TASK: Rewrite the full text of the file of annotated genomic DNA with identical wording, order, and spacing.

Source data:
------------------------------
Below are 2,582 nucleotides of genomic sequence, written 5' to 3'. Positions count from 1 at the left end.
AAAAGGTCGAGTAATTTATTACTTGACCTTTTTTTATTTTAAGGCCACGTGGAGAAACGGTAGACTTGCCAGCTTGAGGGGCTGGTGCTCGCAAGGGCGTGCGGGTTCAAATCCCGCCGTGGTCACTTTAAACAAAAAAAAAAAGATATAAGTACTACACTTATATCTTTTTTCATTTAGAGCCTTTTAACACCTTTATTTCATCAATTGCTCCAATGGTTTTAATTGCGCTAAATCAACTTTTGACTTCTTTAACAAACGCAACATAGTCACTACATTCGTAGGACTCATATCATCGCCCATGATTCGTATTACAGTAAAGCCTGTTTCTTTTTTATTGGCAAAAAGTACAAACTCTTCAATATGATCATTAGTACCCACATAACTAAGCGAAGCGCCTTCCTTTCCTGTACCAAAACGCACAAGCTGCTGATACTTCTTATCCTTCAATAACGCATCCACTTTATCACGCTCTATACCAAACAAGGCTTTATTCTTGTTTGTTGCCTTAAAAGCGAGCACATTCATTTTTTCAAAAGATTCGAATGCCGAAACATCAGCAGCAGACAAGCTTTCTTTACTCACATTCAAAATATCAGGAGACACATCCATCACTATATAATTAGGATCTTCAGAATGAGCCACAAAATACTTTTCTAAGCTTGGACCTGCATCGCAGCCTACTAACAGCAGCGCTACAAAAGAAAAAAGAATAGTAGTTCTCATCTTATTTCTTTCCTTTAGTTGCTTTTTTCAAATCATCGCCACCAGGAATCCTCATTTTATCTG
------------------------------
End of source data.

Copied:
Below are 2,582 nucleotides of genomic sequence, written 5' to 3'. Positions count from 1 at the left end.
AAAAGGTCGAGTAATTTATTACTTGACCTTTTTTTATTTTAAGGCCACGTGGAGAAACGGTAGACTTGCCAGCTTGAGGGGCTGGTGCTCGCAAGGGCGTGCGGGTTCAAATCCCGCCGTGGTCACTTTAAACAAAAAAAAAAAGATATAAGTACTACACTTATATCTTTTTTCATTTAGAGCCTTTTAACACCTTTATTTCATCAATTGCTCCAATGGTTTTAATTGCGCTAAATCAACTTTTGACTTCTTTAACAAACGCAACATAGTCACTACATTCGTAGGACTCATATCATCGCCCATGATTCGTATTACAGTAAAGCCTGTTTCTTTTTTATTGGCAAAAAGTACAAACTCTTCAATATGATCATTAGTACCCACATAACTAAGCGAAGCGCCTTCCTTTCCTGTACCAAAACGCACAAGCTGCTGATACTTCTTATCCTTCAATAACGCATCCACTTTATCACGCTCTATACCAAACAAGGCTTTATTCTTGTTTGTTGCCTTAAAAGCGAGCACATTCATTTTTTCAAAAGATTCGAATGCCGAAACATCAGCAGCAGACAAGCTTTCTTTACTCACATTCAAAATATCAGGAGACACATCCATCACTATATAATTAGGATCTTCAGAATGAGCCACAAAATACTTTTCTAAGCTTGGACCTGCATCGCAGCCTACTAACAGCAGCGCTACAAAAGAAAAAAGAATAGTAGTTCTCATCTTATTTCTTTCCTTTAGTTGCTTTTTTCAAATCATCGCCACCAGGAATCCTCATTTTATCTG